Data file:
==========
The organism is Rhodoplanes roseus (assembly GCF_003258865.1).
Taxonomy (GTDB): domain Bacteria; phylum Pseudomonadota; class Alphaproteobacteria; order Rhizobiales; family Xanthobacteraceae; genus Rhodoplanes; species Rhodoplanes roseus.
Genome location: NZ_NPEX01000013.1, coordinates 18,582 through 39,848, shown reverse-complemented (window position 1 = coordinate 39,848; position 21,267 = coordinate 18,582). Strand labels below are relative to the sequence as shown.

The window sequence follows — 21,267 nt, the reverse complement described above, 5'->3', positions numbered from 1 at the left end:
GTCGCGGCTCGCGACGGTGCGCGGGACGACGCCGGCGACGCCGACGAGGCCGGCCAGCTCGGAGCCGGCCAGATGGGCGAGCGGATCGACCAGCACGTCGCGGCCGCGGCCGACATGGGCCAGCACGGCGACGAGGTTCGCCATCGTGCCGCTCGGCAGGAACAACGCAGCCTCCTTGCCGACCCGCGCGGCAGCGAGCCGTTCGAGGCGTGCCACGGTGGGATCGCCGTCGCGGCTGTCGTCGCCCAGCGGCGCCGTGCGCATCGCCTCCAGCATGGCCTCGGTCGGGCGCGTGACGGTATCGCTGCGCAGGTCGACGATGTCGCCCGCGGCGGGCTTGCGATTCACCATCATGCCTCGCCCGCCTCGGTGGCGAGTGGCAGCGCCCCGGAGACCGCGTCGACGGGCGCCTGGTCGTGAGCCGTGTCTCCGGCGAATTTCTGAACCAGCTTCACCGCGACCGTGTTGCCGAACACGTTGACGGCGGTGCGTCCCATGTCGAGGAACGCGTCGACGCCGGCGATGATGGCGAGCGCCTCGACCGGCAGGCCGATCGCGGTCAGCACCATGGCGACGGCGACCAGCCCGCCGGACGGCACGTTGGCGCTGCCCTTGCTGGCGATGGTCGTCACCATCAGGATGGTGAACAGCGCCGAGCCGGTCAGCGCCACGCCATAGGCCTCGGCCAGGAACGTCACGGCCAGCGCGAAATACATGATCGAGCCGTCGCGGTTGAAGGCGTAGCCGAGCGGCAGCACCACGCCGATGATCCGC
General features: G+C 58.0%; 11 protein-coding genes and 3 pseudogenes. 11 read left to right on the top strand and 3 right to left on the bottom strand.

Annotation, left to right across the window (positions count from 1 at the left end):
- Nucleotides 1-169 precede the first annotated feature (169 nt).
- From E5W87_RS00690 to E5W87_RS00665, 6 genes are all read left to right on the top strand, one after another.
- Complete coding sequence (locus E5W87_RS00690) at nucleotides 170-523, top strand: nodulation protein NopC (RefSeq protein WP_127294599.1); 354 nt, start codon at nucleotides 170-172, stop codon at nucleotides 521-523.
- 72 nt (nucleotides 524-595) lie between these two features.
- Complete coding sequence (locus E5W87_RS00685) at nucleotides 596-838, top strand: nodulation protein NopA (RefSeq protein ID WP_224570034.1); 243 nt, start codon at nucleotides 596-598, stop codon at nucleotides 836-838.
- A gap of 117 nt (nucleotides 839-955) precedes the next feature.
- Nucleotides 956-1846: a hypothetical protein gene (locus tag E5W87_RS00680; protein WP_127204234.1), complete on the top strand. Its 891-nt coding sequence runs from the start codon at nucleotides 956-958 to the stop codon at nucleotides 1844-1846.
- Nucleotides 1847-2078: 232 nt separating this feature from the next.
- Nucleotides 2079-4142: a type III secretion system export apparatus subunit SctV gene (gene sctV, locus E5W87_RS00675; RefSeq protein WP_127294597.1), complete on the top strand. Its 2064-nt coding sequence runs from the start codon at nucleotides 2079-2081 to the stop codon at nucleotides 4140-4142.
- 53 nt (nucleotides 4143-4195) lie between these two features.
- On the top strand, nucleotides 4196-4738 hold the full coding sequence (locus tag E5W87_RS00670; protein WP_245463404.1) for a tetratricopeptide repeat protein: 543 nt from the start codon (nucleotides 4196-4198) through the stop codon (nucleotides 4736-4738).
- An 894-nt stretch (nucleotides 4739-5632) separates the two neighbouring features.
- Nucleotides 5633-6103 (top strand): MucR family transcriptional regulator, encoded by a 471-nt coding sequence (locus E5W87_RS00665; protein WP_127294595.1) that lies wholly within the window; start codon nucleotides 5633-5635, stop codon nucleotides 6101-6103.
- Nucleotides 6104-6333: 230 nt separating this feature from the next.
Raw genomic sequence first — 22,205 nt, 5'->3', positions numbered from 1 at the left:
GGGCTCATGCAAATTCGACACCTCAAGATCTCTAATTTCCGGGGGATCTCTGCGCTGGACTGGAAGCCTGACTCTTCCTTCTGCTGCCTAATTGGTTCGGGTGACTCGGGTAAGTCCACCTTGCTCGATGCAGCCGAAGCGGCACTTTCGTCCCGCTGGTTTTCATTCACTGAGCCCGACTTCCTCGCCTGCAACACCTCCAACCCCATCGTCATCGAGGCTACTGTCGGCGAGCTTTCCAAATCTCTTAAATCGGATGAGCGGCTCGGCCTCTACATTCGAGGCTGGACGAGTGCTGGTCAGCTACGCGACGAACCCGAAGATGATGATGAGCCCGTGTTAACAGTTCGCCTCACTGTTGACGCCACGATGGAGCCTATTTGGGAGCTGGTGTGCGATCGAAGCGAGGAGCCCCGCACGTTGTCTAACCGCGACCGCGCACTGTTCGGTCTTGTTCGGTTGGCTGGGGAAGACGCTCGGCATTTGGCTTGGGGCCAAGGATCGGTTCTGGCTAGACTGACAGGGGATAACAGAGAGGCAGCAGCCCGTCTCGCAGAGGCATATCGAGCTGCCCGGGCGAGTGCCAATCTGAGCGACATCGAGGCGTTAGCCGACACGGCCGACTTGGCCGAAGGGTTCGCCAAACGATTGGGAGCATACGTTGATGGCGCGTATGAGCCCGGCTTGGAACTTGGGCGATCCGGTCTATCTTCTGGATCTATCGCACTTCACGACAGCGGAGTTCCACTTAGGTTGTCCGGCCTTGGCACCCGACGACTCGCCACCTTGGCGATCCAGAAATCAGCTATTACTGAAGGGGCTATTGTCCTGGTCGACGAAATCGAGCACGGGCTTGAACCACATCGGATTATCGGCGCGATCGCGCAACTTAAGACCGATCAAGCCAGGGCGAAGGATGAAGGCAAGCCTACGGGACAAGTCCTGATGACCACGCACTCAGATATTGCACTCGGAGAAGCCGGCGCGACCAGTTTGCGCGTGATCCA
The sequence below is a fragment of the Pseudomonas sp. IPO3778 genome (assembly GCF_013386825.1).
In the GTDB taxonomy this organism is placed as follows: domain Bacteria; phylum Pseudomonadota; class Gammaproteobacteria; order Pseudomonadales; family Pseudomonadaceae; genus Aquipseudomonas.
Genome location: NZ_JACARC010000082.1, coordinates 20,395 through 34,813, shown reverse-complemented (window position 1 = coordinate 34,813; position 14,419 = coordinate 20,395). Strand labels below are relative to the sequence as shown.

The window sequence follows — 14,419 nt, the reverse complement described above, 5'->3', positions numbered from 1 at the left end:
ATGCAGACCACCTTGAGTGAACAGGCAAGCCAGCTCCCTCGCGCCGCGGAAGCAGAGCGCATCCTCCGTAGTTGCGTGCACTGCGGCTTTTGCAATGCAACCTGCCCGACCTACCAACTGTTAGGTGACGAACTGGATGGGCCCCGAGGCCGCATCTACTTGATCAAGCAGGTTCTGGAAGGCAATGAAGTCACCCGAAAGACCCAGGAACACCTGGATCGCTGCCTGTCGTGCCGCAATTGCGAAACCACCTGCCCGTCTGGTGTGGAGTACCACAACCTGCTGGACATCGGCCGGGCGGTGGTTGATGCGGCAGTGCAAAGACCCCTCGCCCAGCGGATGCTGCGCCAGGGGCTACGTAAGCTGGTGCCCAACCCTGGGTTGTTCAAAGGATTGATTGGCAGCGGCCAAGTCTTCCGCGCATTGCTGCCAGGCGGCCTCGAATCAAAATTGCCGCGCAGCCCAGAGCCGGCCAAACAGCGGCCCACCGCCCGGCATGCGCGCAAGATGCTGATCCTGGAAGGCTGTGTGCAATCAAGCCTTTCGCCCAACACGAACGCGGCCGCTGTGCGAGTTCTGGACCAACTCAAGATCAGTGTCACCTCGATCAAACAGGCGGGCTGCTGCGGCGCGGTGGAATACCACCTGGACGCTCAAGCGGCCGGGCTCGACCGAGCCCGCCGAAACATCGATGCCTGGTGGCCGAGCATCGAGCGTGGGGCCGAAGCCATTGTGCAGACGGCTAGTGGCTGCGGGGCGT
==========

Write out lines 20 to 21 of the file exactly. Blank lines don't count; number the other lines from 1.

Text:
- Nucleotides 5633-6103 (top strand): MucR family transcriptional regulator, encoded by a 471-nt coding sequence (locus E5W87_RS00665; protein WP_127294595.1) that lies wholly within the window; start codon nucleotides 5633-5635, stop codon nucleotides 6101-6103.
- Nucleotides 6104-6333: 230 nt separating this feature from the next.